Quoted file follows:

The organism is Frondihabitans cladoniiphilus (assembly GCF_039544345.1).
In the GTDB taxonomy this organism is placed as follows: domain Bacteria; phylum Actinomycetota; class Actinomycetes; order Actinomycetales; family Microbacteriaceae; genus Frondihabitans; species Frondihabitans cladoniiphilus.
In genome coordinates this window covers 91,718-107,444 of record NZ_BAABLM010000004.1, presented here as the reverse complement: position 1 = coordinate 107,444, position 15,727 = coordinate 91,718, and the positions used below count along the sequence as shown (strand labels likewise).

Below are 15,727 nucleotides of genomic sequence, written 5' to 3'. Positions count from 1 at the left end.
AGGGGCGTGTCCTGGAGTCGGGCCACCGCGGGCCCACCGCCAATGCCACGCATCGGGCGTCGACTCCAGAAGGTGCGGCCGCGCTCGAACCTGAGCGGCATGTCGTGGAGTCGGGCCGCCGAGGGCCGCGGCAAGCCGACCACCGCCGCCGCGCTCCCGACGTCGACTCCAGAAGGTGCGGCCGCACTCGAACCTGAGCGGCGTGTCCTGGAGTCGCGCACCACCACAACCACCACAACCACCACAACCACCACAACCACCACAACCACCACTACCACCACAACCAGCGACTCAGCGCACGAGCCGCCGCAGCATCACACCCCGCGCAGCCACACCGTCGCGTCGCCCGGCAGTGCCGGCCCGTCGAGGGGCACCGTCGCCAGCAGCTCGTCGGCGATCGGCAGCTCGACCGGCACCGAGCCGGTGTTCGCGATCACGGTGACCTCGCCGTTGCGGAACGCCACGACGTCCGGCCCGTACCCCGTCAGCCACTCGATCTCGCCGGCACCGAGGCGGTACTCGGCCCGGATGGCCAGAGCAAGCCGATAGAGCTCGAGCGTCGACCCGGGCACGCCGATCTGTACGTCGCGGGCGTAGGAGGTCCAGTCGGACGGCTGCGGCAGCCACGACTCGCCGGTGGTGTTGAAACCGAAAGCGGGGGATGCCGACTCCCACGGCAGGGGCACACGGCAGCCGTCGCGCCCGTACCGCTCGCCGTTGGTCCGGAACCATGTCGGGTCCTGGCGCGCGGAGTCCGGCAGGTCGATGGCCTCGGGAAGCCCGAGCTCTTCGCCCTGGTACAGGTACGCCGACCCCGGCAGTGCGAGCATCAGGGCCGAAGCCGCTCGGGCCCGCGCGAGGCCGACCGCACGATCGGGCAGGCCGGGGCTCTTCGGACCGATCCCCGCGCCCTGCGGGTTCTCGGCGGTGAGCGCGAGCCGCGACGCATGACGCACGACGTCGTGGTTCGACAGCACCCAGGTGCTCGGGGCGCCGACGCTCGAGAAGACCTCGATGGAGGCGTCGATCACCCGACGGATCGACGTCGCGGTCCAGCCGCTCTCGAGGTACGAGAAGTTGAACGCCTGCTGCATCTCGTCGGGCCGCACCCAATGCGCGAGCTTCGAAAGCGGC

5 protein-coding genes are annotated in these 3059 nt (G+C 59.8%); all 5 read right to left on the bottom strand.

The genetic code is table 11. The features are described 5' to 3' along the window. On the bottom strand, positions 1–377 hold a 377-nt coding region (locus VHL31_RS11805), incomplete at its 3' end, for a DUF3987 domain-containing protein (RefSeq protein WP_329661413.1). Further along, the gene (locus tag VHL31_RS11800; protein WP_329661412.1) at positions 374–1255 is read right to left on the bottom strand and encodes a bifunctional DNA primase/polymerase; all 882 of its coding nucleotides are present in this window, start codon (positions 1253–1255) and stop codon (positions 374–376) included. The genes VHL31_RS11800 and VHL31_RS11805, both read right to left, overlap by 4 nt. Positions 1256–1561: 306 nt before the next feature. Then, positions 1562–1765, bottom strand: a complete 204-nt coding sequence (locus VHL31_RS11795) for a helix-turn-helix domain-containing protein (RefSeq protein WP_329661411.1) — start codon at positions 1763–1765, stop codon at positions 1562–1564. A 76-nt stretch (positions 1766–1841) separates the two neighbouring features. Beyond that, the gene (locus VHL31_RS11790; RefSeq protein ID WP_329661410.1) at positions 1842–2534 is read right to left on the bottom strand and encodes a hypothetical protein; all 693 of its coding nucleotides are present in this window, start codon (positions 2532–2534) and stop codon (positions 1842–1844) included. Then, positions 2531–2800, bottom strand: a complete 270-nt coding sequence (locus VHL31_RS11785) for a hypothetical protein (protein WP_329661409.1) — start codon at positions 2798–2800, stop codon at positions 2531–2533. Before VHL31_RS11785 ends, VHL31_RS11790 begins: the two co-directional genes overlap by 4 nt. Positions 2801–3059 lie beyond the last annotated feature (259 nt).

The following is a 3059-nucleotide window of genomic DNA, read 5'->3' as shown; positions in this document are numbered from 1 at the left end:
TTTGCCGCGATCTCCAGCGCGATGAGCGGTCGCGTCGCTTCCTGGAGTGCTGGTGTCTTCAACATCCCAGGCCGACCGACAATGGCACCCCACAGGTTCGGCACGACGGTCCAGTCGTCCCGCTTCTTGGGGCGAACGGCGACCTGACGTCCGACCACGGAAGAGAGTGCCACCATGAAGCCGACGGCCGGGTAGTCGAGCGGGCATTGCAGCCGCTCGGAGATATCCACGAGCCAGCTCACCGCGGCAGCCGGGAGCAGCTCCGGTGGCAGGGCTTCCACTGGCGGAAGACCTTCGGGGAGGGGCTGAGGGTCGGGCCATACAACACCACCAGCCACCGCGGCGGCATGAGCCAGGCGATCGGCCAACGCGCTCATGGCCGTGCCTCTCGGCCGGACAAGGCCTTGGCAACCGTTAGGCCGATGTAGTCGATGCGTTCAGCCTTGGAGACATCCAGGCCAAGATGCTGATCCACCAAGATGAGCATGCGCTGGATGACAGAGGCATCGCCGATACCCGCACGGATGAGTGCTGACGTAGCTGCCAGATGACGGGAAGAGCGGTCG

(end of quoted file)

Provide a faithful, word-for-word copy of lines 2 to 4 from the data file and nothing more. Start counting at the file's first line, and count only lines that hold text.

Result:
In the GTDB taxonomy this organism is placed as follows: domain Bacteria; phylum Actinomycetota; class Actinomycetes; order Actinomycetales; family Microbacteriaceae; genus Frondihabitans; species Frondihabitans cladoniiphilus.
In genome coordinates this window covers 91,718-107,444 of record NZ_BAABLM010000004.1, presented here as the reverse complement: position 1 = coordinate 107,444, position 15,727 = coordinate 91,718, and the positions used below count along the sequence as shown (strand labels likewise).

Below are 15,727 nucleotides of genomic sequence, written 5' to 3'. Positions count from 1 at the left end.